Steve Murray

Performing Arts Reviews

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Cardboard Piano

Cardboard Piano

Written by Hansol Jung
Directed by Tom Bruett
New Conservatory Theatre Center

 A violent clap of thunder and lightning opens Hansol Jung’s Cardboard Piano, a harbinger of powerful upset and danger to come in the small Ugandan church that serves as the catalyst for themes of redemption, same sex love and the forced enlistment of child soldiers. Any one of these single issues could be sufficient, but Jung manages to interweave his themes into a coherent structure that can support the dramatic elements.

Its New Year’s Eve 1999 in a small missionary church in Northern Uganda. Dramaturgist Nick Hadikwa Mwaluko describes the set best: “Piercing the ceiling like a giant knife is a jagged cross the size, scope and weight of oppression Christianity has imposed upon Uganda (and the entire African continent). The cross is a metaphor for a foreign religion imposed upon a foreign land”. Set Designer Devin Kasper achieves the scared space of the poor church using colored scarves and multicolored flowers all dwarfed by the scale and ominous overhanging corroded metal cross.

R to L: Child-soldier, Pika (Howard Johnson) looks on as Adiel (Gabriella Momah) and Chris (Megan Timpane) share a stolen moment.

Chris, the pastor’s daughter, and her lover Adiel are planning their wedding and escape as their lesbianism is banned and dangerous. It’s a sweet scene on reciting their vows that clearly illustrate the differences between the two women; Adiel, influenced heavily by Christian faith, is more traditional, Chris is rebelling from her parent’s faith, abandoning her faith as well as the stereotypes of husband and wife.

Into their secret ceremony enters Pika, a wounded child soldier, himself escaping the bonds of enforced commission in the rebel army. Guilty of unspoken atrocities, the women come to his aid and even contemplate taking him with them to safety. Chris, acting as a world court, absolves Pika of his past transgressions in an act of redemption, telling him her story of a cardboard piano her father rebuilds for her after she destroys it. When Pika sees the women embrace, the ugly face of religiously condemned homophobia results in a senseless act of murder, leaving Adiel dead.

Fast forward 15 years. Pastor Paul and his wife Ruth are running the small, almost abandoned church. Bad rumors of suicide and sin have plagued the space. The couple are hopeful of a rebirth and Paul practices his sermon about the Good Samaritan aiding a dying traveler. Chris has returned to bury the ashes of her recently deceased father, and unwittingly intrudes on a meeting between Paul and Francis, a homosexual youth being banished from the church for his sins. When Ruth starts to tell the same Good Samaritan story Chris told Pika, she puts two and two together and all hell breaks loose.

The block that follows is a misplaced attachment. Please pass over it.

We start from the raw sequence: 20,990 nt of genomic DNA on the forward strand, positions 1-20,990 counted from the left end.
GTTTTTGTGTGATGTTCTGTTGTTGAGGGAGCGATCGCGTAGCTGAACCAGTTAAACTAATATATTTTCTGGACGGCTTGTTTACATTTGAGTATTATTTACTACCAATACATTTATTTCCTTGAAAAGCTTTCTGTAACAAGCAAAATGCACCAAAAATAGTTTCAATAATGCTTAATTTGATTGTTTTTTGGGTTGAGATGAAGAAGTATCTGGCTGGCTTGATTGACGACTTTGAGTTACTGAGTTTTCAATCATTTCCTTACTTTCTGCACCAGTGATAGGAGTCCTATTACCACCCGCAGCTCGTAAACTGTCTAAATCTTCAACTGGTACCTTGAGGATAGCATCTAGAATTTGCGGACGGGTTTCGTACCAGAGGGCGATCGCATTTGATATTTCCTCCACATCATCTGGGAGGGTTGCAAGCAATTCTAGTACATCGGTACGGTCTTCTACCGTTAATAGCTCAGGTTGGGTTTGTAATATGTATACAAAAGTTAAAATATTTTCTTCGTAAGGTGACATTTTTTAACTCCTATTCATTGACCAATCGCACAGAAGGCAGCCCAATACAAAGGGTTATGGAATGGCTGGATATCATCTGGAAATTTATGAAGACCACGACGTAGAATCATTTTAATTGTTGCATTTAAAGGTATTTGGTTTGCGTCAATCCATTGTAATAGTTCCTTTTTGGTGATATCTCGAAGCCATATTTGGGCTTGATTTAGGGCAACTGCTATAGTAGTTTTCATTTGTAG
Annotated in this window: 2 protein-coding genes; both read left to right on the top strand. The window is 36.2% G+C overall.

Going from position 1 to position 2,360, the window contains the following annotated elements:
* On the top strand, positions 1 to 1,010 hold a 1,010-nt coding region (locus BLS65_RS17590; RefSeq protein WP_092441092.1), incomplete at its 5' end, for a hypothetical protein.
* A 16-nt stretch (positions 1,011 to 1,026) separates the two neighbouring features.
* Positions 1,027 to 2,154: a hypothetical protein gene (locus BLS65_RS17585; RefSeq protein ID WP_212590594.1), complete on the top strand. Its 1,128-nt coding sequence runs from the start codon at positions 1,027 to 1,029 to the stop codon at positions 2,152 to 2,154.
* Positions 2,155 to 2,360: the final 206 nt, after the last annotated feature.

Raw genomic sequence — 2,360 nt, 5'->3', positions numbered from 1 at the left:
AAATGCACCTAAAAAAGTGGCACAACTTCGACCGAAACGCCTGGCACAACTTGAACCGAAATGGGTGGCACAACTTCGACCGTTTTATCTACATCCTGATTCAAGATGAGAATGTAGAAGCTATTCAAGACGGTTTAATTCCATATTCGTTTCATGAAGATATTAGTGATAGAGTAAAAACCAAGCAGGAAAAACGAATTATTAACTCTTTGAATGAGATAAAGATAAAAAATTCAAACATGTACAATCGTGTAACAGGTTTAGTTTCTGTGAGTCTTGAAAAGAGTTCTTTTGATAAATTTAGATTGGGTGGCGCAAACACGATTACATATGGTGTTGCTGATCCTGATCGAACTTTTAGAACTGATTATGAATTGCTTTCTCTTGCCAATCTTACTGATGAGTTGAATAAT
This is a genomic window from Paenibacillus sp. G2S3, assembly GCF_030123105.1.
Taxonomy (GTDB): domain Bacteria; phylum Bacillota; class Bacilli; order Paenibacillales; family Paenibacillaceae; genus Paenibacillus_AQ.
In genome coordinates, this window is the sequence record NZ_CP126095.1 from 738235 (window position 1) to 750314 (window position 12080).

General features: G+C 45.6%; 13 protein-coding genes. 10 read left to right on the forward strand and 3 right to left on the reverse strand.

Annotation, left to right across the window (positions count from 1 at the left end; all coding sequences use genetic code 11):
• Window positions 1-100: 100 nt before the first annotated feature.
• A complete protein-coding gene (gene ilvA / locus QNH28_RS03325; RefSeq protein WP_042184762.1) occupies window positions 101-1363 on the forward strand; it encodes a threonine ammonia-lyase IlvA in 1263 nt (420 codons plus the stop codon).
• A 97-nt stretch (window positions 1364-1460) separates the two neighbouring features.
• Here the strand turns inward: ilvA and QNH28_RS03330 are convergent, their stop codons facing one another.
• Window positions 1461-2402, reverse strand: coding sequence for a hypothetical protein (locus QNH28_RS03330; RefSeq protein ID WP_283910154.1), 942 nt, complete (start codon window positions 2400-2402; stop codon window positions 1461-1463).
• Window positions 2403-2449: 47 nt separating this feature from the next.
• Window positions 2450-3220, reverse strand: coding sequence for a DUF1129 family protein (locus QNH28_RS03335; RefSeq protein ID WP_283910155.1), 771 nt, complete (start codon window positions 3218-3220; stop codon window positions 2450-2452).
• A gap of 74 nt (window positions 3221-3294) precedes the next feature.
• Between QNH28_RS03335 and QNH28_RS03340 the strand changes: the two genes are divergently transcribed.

L to R: Chris (Megan Timpane) listens as Pika (Howard Johnson) recounts the horrors of war he has seen.

Pika is Paul, now a pastor holding onto his faith in his redemption while committing the same atrocity of intolerance as years before. Chris tells Ruth and Francis the true story of Pika. Francis happens to be Adiel’s cousin and now both he and Ruth now know the truth of Adiel’s murder. The truth is too powerful to comprehend but provides some measure of enlightenment to the ugliness of the situations.

The acting is fine throughout; Megan Timpane is strident and angry as Chris, Gabriella Momah sweet innocence as Adiel and horrified wife Ruth, Howard Johnson as the terrified first act Pika who is surrounded by ‘bad souls’ and condemned second act Francis, and Dane Troy as the vicious rebel commander and the second act’s conflicted Pastor Paul.

As an atheist, I was struck by Cardboard Piano’s astute observations on imposed religion and the warped hypocrisy it engenders. The atrocities committed in its name are screaming to us loud and clear right at this very moment as Christian evangelicals fund anti-LGBTQ hatred in Uganda. The message here, stated elegantly by Artistic Director Ed Decker, is that “the play is a starling reminder that we are living in a world where violence and faith continue to comingle as misguided moral arbiters of human nature”. It’s tough, but necessary theatre and kudos to NCTC for mounting this play at this time of turmoil.

Cardboard Piano continues through December 2nd, 2018 at New Conservatory Theatre Center, 25 Van Ness Avenue, San Francisco. Tickets are available at www.nctcsf.org or by calling (415) 861-8972.

Photos by Lois Tema

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